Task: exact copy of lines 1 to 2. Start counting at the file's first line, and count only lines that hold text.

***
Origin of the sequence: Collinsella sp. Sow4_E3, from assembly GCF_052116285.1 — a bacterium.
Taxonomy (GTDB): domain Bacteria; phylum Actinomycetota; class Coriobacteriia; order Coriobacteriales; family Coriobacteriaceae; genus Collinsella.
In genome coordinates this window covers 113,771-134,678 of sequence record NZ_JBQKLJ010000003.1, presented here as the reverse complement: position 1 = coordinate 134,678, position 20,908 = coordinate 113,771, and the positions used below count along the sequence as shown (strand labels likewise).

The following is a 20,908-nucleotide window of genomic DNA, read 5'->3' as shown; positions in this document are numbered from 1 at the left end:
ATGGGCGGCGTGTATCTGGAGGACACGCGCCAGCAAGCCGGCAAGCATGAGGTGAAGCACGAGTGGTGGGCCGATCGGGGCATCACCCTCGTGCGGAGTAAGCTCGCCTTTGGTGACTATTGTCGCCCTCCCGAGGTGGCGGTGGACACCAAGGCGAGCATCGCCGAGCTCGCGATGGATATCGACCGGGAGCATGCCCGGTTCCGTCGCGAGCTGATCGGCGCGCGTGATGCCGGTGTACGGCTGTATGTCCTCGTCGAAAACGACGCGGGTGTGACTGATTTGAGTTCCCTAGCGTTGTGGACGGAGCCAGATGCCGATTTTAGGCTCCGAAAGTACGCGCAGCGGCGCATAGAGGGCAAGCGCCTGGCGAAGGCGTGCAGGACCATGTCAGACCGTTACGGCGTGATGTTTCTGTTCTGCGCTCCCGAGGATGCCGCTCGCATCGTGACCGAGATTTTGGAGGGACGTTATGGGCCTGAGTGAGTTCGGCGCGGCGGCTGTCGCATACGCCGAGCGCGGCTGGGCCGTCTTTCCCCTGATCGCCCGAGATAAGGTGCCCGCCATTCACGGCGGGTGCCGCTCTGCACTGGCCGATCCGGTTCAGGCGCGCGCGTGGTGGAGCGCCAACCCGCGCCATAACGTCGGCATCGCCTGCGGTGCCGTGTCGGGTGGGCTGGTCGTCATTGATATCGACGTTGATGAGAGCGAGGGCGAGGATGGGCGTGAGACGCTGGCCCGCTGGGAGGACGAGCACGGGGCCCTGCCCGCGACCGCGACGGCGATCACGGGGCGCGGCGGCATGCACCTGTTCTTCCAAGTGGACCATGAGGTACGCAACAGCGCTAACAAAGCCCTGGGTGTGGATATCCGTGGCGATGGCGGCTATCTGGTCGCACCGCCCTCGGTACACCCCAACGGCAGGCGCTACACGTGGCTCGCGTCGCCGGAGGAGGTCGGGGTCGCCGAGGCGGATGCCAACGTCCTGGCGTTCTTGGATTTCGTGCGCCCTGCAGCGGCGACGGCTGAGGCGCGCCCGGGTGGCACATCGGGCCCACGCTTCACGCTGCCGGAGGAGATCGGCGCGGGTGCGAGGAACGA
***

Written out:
Origin of the sequence: Collinsella sp. Sow4_E3, from assembly GCF_052116285.1 — a bacterium.
Taxonomy (GTDB): domain Bacteria; phylum Actinomycetota; class Coriobacteriia; order Coriobacteriales; family Coriobacteriaceae; genus Collinsella.